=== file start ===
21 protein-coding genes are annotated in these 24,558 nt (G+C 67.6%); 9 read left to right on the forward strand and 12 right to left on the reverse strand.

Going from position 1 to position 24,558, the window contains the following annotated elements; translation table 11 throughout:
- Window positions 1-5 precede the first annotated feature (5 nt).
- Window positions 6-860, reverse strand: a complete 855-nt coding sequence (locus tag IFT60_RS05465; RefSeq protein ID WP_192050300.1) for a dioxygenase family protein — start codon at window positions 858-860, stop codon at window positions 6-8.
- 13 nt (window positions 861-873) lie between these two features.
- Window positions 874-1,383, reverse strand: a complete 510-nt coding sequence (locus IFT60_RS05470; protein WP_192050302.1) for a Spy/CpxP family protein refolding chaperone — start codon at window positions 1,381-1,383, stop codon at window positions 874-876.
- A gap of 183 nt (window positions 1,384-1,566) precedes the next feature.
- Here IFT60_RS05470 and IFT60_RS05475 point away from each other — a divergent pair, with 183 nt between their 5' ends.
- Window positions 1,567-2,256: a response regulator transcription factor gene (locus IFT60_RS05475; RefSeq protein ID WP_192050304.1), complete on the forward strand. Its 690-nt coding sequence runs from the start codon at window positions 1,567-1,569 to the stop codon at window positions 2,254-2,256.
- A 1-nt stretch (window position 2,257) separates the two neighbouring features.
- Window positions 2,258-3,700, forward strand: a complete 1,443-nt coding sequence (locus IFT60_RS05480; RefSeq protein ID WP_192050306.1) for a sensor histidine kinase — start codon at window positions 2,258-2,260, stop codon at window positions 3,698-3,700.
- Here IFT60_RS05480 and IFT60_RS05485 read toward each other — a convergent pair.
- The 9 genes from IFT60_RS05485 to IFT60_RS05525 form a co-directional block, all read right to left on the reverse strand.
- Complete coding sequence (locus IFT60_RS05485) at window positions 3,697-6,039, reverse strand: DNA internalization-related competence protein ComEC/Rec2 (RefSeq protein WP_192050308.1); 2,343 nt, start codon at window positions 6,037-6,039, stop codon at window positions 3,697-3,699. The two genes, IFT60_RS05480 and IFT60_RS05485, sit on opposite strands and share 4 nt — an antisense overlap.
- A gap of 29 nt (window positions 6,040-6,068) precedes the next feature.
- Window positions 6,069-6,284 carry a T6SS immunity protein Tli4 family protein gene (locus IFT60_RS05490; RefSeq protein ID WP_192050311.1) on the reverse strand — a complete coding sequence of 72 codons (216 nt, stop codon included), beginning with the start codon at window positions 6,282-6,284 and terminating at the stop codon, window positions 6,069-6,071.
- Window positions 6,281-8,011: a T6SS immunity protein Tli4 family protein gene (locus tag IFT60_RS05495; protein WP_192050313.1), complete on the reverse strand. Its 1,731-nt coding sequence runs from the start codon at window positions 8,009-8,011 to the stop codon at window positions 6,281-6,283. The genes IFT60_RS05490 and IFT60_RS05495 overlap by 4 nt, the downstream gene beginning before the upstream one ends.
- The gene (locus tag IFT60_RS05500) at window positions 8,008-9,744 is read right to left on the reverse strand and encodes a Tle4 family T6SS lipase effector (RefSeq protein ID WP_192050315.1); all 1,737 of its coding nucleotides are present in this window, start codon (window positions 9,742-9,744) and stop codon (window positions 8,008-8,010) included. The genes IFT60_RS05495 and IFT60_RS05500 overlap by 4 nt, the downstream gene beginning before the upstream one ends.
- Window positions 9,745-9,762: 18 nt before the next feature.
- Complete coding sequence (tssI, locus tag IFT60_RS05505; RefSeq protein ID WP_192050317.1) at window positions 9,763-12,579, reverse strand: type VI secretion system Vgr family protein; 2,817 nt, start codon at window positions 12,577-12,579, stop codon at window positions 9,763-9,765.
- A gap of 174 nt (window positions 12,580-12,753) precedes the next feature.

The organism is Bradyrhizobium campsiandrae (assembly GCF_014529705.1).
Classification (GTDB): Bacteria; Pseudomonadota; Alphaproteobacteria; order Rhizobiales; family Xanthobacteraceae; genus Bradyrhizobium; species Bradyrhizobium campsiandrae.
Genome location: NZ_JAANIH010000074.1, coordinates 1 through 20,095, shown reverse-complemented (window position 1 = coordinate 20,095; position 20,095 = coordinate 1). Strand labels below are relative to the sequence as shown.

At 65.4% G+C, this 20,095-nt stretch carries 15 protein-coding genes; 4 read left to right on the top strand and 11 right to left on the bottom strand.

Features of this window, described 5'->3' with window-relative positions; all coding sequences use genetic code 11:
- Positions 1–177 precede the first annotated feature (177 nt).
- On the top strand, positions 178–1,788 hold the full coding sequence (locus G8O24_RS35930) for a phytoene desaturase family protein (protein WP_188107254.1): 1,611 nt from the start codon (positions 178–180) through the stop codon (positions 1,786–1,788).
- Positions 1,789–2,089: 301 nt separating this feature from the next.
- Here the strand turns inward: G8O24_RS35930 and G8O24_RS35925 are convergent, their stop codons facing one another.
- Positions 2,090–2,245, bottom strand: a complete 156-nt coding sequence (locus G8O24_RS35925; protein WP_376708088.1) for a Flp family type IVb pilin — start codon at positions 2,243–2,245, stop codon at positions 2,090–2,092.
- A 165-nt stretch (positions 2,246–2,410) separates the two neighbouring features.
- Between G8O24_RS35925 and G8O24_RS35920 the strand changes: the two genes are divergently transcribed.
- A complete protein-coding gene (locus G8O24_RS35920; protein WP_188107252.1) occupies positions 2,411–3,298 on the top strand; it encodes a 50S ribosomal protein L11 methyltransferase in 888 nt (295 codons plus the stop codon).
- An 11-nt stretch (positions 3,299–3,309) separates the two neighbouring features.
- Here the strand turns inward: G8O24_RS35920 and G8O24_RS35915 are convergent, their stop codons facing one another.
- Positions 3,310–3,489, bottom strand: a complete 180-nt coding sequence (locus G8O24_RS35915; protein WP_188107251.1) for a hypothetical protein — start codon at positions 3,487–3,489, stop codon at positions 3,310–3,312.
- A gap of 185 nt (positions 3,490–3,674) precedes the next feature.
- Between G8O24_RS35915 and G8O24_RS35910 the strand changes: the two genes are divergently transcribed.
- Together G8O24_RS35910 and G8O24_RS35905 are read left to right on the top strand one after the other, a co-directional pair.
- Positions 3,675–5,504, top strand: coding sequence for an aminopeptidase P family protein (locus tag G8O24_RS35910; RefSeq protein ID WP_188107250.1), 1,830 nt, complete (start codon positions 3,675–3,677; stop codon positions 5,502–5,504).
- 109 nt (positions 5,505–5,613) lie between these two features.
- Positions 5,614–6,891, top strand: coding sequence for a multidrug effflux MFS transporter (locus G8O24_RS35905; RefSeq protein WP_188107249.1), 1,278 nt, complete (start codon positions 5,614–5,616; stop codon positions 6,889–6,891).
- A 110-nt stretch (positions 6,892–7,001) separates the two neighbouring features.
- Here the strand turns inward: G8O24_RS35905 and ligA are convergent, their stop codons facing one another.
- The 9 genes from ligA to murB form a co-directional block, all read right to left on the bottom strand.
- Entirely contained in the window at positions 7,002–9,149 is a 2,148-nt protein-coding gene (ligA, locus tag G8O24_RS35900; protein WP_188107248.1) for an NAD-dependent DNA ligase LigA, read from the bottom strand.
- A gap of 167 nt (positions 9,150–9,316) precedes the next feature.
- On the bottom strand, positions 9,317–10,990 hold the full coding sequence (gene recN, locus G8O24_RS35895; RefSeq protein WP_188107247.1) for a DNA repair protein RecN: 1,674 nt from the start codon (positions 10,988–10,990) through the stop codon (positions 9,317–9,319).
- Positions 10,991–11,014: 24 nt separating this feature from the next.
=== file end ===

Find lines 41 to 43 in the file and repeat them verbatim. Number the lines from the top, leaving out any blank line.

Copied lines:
- Positions 3,675–5,504, top strand: coding sequence for an aminopeptidase P family protein (locus tag G8O24_RS35910; RefSeq protein ID WP_188107250.1), 1,830 nt, complete (start codon positions 3,675–3,677; stop codon positions 5,502–5,504).
- 109 nt (positions 5,505–5,613) lie between these two features.
- Positions 5,614–6,891, top strand: coding sequence for a multidrug effflux MFS transporter (locus G8O24_RS35905; RefSeq protein WP_188107249.1), 1,278 nt, complete (start codon positions 5,614–5,616; stop codon positions 6,889–6,891).